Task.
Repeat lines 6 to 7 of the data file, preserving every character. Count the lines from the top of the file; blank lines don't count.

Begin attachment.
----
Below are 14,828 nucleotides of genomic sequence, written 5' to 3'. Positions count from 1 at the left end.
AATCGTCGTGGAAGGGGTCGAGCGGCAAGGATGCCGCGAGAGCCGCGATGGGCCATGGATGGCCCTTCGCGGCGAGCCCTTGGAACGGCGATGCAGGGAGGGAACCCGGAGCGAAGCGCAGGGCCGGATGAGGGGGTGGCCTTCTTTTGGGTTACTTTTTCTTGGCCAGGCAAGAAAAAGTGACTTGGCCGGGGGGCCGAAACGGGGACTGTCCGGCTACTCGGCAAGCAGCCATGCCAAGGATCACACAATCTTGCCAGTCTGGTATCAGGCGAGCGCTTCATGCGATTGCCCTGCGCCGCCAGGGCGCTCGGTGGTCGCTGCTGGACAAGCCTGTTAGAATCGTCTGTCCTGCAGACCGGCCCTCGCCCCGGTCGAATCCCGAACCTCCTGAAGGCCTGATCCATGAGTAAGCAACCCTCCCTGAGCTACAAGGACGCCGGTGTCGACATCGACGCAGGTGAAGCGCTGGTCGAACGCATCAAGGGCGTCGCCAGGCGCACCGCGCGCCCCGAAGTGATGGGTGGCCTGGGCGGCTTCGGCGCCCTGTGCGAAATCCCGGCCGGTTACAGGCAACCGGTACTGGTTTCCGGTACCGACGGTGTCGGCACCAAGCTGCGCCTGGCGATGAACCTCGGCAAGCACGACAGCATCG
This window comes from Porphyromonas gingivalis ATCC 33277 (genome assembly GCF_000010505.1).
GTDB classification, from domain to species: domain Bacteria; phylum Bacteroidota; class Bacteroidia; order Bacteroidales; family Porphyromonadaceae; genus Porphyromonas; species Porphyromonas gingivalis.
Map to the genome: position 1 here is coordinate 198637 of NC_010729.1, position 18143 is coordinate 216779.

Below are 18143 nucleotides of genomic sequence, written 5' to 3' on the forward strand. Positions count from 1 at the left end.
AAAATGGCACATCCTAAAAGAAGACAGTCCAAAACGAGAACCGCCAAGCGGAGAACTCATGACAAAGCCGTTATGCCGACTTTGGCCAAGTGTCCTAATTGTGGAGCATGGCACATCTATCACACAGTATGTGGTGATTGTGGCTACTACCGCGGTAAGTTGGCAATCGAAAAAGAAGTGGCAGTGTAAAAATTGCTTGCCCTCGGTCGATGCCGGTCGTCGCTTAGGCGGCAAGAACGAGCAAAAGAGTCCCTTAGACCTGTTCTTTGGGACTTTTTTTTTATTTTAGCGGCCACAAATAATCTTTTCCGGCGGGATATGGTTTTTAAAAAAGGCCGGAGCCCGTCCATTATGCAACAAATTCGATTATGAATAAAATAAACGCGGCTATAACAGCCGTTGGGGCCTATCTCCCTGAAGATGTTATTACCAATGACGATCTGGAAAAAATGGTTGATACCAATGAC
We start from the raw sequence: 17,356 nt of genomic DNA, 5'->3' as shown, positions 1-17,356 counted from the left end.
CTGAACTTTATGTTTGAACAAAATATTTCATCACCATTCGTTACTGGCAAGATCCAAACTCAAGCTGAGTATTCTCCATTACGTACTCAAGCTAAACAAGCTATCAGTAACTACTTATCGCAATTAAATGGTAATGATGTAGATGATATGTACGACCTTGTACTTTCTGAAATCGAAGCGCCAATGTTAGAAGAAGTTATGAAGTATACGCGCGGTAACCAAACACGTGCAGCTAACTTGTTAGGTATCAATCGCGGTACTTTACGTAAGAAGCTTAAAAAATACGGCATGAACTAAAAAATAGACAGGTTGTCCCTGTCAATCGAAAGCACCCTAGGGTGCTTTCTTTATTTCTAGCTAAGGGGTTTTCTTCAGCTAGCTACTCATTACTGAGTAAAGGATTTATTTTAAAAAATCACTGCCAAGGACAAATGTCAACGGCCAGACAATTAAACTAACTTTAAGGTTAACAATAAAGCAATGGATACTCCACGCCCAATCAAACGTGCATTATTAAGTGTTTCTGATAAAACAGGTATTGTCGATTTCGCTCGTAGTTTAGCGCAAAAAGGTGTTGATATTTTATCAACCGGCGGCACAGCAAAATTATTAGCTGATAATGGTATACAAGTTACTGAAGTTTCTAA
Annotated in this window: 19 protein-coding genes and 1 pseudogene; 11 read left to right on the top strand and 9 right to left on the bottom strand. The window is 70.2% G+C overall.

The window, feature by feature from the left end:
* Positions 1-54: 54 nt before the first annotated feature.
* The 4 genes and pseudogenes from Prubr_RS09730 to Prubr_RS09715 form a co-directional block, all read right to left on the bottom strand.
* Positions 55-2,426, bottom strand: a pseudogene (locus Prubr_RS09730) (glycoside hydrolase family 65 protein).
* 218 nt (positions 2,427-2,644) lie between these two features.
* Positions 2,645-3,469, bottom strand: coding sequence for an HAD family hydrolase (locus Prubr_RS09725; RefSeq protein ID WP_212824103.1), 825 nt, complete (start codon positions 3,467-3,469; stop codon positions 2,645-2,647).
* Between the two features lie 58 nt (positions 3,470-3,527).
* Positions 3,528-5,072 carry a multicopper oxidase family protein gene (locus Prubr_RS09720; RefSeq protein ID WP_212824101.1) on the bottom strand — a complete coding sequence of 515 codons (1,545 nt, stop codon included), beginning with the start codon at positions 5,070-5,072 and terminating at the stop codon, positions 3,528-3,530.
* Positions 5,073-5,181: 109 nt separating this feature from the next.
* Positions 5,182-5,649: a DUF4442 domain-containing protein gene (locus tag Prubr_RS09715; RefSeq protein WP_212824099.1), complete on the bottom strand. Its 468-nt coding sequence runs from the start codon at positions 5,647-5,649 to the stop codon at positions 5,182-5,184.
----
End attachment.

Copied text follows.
Below are 18143 nucleotides of genomic sequence, written 5' to 3' on the forward strand. Positions count from 1 at the left end.
AAAATGGCACATCCTAAAAGAAGACAGTCCAAAACGAGAACCGCCAAGCGGAGAACTCATGACAAAGCCGTTATGCCGACTTTGGCCAAGTGTCCTAATTGTGGAGCATGGCACATCTATCACACAGTATGTGGTGATTGTGGCTACTACCGCGGTAAGTTGGCAATCGAAAAAGAAGTGGCAGTGTAAAAATTGCTTGCCCTCGGTCGATGCCGGTCGTCGCTTAGGCGGCAAGAACGAGCAAAAGAGTCCCTTAGACCTGTTCTTTGGGACTTTTTTTTTATTTTAGCGGCCACAAATAATCTTTTCCGGCGGGATATGGTTTTTAAAAAAGGCCGGAGCCCGTCCATTATGCAACAAATTCGATTATGAATAAAATAAACGCGGCTATAACAGCCGTTGGGGCCTATCTCCCTGAAGATGTTATTACCAATGACGATCTGGAAAAAATGGTTGATACCAATGAC